The gift of time - Volunteering in Malawi
When you grow almost all the food that you and your family eat, irrigating your land is a matter of life and death. In Ntcheu District of Malawi, and for many of the country’s subsistence farmers, this means carrying heavy buckets by hand (or by head), from the nearest river to their crops, over and over again. It takes time, and enormous effort.
Having recently returned from his volunteer work in Malawi, Abel & Cole copywriter Craig Seymour explains why he’ll never look at the simple act of turning a tap in the same way again.
I was privileged to have been selected for the William Jackson Food Group’s (WJFG) Malawi Community Farm Project, Mwana Alirenji. Myself and nine strangers who I’m now pleased to call friends, were given a once in a lifetime opportunity. We travelled five thousand miles together and landed in a place that was undeniably, very far from home.
We’d arrived to take part in the fourth year of the project. WJFG, together with the Kusamala Institute of Agriculture & Ecology, have been making great progress with their charity and community building work in Malawi, and their aspirations for the project continue to grow as 2020 approaches. To tackle rampant food insecurity in the area, greenhouses and community gardens have been built, irrigation schemes created, schoolhouses have been provided solar power, beehives have been built and many, many trees have been planted. It’s not as simple as cutting a cheque though.
Integral to the project is a drive to share knowledge and skills which will enrich and strengthen the community for years to come. Cintia Martinez, project coordinator for WJFG, to us volunteers, was a guardian angel and guide, but her role is much broader still. Aside from the overall concepting of the work, budgeting and material procurement, her experience as an agronomist engineer allows her to supervise and direct the activities of the project at the ground level. The breadth and depth of her knowledge is truly inspirational, and she has a great deal to teach volunteers and the community’s farmers alike. Even if she doesn’t know the difference between a crisp and a chip.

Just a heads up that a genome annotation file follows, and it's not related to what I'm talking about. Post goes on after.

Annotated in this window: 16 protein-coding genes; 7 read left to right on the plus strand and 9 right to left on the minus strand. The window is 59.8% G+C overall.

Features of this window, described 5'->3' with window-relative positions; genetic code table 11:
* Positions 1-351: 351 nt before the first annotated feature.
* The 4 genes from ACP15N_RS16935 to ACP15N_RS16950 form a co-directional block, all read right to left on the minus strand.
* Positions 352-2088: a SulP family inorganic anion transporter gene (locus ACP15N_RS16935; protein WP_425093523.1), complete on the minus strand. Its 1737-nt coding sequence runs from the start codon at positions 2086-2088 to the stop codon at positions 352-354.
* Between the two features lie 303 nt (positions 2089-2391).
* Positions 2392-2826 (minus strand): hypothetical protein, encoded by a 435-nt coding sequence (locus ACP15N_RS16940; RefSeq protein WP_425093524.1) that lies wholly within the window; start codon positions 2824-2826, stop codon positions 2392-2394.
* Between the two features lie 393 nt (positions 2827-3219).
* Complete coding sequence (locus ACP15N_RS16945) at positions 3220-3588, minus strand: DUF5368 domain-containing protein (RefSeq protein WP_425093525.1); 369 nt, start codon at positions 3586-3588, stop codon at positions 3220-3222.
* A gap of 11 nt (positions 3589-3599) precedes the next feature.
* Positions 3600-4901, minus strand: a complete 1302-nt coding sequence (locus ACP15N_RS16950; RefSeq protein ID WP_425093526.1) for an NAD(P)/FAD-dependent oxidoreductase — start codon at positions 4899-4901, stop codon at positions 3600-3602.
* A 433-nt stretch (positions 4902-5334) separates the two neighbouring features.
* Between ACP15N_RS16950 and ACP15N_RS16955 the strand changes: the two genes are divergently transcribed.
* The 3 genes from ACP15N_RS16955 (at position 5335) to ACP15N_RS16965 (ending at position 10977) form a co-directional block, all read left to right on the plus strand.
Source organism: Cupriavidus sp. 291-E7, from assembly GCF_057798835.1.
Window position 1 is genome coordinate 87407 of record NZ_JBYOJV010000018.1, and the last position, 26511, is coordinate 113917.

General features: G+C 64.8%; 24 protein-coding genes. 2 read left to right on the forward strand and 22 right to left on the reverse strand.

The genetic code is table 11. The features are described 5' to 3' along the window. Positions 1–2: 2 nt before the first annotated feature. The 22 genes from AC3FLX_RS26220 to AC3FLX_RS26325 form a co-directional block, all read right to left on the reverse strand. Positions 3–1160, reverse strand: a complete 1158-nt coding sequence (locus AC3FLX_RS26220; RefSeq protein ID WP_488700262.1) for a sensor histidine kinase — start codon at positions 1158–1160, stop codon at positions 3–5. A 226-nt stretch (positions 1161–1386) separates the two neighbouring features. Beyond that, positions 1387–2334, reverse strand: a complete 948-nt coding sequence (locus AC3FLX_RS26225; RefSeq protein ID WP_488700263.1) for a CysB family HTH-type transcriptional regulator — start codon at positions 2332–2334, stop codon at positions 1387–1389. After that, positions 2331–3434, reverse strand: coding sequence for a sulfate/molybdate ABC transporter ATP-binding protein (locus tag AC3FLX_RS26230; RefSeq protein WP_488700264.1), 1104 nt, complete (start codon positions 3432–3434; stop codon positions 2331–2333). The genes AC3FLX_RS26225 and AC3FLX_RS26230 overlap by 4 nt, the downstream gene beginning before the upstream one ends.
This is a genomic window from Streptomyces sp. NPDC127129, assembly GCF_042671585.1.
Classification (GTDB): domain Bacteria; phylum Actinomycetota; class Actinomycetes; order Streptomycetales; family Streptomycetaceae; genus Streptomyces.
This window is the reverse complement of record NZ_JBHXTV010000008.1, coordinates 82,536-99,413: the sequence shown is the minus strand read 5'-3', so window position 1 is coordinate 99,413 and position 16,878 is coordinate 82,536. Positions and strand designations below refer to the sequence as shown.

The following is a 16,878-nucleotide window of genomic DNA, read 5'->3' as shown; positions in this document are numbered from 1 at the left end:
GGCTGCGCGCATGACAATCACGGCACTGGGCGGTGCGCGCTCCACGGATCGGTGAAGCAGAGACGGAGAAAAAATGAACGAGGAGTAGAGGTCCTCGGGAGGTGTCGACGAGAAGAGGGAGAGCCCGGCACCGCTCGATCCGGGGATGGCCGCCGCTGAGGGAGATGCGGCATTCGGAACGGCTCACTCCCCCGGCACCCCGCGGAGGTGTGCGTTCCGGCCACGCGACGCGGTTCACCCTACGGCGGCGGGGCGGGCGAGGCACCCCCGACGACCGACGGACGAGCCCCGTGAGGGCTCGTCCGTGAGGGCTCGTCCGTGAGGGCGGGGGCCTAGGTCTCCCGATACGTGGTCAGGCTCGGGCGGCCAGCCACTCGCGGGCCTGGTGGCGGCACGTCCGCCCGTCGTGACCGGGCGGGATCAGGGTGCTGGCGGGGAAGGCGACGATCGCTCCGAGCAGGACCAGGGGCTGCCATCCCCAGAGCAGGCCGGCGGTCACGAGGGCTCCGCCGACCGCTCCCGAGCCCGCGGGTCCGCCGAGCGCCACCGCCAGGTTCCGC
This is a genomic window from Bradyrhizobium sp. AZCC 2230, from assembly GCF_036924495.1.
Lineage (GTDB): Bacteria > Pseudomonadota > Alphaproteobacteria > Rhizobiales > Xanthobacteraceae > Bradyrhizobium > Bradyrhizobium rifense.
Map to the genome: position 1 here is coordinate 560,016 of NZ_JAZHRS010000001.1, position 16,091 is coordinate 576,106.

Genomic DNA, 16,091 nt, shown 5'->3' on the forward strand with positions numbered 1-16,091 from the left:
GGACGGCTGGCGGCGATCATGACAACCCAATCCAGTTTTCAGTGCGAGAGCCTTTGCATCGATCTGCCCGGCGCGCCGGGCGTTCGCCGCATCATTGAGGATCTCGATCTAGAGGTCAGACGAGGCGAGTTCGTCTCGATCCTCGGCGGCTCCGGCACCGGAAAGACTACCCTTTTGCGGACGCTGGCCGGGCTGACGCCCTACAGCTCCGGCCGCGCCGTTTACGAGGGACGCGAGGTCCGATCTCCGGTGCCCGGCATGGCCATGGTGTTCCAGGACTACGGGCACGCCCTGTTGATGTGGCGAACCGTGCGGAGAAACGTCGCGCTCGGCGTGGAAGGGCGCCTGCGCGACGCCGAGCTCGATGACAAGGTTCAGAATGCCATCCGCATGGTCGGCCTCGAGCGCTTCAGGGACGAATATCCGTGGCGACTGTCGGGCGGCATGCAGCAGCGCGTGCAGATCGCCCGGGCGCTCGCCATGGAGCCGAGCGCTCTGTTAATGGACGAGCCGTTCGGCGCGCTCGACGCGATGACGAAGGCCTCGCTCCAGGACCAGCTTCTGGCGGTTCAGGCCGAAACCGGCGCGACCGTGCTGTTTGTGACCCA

Arriving in October 2019, our intrepid team of volunteers were tasked with the construction of the project’s fourth irrigation system, working alongside local farmers under the wise instruction of Kusamala’s team of ecologists and engineers. After some Chichewa language lessons and a bumpy ride out to the village of Mpalale, the scale of the task became clear to us almost immediately.
Each village farmer has claim to a small plot of land near the river to grow their own crops. When we arrived, we crossed many of these plots; their soil was expertly worked but still utterly parched. A hill rises above, and below the shallow river trickles onward in anticipation of the rainy season which would soon arrive. Our first task as volunteers was to cut a flat foundation out of the side of the hill where a water tank would be constructed using stone and sand sourced from the surrounding area.
I am a writer by trade. My most relevant building experience involves Lego bricks, and for a long time I wondered if the money spent to bringing volunteers like me here couldn’t have gone to a better use. It’s true, the locals from the Kusamala team had all the skills and experience to make this happen without ten azungu (the Chichewa term for white-skinned foreigners) having a go too. But then it occurred to me. In Malawi, money isn’t the only thing of value. Time and energy are resources worth just as much.